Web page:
In early April of 2019, I stumbled across a New Yorker article detailing Brazilian president Jair Bolsonaro’s claim to the presidency. As I began to browse the article, I couldn’t believe that he won, despite all of the hateful and bigoted comments he had made and stood by. The words that came out of his mouth were so disparaging, so vile, that I could not, and still have not forgotten them. This was the first time I realized there was a significant problem in Brazil.
Later that year, the prompt of a local essay contest, which I participated in, implored students to write an essay about an unsung hero of peace. I immediately thought of Brazil and began to research the country. The more I investigated the injustice plaguing Brazil, the more I realized how incorrect my initial perception of the country was. When I thought of Brazil, I used to think of the Olympics, the beautiful beaches, and the tropical environment. The research opened my eyes to the other side of Brazil, the side the government doesn’t want outsiders to see, namely the favelas.
In Brazil, government officials live lavishly, while allowing their citizens to struggle to survive in slums run by gangs. The worst part is that those who speak out against the government are often silenced or punished. Despite this constant threat, many Brazilians still stand for justice. Activist Marielle Franco’s story particularly inspired me to write about her life in my essay.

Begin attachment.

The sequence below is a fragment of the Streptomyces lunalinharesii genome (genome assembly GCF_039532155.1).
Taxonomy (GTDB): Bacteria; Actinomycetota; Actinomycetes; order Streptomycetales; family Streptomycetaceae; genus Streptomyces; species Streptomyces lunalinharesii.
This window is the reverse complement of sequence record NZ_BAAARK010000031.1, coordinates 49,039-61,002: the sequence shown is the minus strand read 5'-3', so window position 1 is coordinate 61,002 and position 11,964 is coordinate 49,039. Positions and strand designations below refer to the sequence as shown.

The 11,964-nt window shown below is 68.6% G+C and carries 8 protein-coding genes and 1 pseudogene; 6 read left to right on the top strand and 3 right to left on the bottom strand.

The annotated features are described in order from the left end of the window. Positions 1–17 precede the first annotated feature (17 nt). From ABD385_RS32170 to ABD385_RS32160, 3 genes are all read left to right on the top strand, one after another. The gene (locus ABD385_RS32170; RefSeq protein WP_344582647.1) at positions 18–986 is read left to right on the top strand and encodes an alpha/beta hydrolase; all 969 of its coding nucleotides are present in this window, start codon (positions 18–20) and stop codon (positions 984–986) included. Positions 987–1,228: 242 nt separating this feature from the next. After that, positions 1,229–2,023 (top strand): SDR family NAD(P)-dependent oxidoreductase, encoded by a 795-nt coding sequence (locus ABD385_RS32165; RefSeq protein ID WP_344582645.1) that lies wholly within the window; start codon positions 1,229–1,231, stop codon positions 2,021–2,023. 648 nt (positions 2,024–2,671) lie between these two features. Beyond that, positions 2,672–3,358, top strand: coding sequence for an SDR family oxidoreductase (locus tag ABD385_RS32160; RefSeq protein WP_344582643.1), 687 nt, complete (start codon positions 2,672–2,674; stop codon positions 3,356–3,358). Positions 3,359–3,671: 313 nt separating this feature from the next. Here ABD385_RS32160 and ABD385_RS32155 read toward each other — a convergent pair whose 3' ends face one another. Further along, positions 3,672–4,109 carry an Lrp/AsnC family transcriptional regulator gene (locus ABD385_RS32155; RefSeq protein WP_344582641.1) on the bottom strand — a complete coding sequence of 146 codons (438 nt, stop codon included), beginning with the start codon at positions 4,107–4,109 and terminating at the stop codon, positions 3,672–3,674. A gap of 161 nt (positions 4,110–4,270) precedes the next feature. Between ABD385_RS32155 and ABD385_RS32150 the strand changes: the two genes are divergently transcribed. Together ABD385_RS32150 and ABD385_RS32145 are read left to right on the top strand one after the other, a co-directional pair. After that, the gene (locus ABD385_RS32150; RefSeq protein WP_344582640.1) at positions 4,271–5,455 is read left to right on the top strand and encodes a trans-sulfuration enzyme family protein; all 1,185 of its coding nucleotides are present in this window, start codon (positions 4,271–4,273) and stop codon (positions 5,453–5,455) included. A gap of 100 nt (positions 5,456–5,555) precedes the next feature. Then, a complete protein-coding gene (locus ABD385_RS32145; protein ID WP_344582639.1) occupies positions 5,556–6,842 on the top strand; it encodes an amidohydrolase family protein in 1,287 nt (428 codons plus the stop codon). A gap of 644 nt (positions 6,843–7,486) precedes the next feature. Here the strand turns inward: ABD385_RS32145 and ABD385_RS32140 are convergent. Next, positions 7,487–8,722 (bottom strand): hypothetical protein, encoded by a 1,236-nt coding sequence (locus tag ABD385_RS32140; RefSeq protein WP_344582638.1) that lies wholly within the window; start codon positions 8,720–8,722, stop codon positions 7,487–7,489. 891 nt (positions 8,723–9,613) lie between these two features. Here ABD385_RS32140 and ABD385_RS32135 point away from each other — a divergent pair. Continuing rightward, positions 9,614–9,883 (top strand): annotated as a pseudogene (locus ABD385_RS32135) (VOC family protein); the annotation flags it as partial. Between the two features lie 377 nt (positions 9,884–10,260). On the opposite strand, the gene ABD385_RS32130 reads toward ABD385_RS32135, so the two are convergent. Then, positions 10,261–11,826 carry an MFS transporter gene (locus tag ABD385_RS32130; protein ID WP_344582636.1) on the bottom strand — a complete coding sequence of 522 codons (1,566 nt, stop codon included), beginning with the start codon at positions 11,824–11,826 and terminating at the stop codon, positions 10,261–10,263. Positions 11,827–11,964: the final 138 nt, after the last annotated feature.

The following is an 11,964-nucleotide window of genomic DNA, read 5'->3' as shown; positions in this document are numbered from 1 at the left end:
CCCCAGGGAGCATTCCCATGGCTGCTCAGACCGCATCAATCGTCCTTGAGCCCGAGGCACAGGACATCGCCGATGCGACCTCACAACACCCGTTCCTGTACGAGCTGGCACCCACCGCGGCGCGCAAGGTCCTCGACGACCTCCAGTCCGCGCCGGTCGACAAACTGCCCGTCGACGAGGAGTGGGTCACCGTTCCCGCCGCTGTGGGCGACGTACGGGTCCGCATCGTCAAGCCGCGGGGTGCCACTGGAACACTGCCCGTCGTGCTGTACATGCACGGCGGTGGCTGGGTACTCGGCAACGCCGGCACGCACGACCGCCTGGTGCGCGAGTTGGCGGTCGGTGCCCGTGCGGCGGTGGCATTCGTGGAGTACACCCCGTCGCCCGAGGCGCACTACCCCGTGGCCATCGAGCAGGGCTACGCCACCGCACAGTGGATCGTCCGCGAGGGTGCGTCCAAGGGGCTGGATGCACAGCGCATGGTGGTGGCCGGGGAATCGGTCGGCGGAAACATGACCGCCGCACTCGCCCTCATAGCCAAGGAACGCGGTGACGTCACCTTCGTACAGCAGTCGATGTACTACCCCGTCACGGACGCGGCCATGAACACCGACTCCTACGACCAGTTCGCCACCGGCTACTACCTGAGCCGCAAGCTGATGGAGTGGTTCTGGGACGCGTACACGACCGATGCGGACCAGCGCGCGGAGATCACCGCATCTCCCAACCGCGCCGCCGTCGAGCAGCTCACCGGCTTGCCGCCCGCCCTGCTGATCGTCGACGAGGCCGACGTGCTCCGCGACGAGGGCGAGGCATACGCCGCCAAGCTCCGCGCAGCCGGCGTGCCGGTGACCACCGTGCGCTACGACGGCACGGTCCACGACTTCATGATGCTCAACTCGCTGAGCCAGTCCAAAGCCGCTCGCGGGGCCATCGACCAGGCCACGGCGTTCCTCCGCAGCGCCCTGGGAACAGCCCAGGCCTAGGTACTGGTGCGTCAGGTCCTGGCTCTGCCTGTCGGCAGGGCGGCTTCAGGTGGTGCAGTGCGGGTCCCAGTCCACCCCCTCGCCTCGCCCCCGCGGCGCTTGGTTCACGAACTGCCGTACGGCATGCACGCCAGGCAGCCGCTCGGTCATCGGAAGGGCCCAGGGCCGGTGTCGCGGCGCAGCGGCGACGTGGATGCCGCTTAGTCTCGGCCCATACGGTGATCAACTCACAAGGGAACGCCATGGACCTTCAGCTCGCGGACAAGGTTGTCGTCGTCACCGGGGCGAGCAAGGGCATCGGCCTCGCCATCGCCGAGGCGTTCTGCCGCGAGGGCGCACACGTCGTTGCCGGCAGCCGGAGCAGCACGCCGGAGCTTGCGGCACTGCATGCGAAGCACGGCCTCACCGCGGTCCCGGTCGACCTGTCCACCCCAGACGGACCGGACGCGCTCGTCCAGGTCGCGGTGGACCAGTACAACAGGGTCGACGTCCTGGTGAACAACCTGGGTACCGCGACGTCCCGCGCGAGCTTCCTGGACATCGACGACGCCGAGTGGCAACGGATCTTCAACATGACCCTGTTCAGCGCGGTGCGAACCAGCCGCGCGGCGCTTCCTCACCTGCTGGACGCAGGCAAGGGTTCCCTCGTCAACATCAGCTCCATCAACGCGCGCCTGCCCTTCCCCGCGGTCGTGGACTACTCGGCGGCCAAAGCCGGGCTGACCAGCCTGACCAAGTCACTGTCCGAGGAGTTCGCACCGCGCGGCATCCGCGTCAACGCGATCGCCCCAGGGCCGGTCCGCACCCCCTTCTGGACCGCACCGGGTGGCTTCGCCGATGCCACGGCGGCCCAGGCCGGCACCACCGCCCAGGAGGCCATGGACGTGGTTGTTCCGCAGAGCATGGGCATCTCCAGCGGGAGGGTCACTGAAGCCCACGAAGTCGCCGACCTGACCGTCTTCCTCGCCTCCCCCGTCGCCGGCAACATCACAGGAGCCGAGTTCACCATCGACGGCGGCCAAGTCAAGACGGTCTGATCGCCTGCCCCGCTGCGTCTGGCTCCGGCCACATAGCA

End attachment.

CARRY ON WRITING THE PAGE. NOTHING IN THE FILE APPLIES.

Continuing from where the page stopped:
Before the results of the contest were released, I decided that if I were to win, I would donate all of my winnings to a charity that could help the situation in Brazil’s favelas. As I browsed the web for such charities, I discovered The Favela Foundation. I love the work The Favela Foundation does in Brazil and numerous projects they have supported, such as the educational trips and the teacher training workshops. Additionally, during the era of the COVID-19 pandemic, this foundation has proved to be a major support system for the people living in favelas. Their work and aid is crucial to the livelihood of Brazilian people, as the government has not provided much support to those in desperate need.
When I found out that I had won the contest, I did as I planned and donated my $300 winnings to the Favela Foundation. I realized that if I were to keep the prize money, I would probably spend it irrationally on something I didn't truly need, like another pair of shoes. However, that same prize money can be used to help feed or educate those in desperate need. When you think of it like that, it really isn’t a difficult choice. I hope that in the future, more students who enter and win these types of contests donate their winnings to worthy causes as well.
You can find the contest-winning essay on page four here.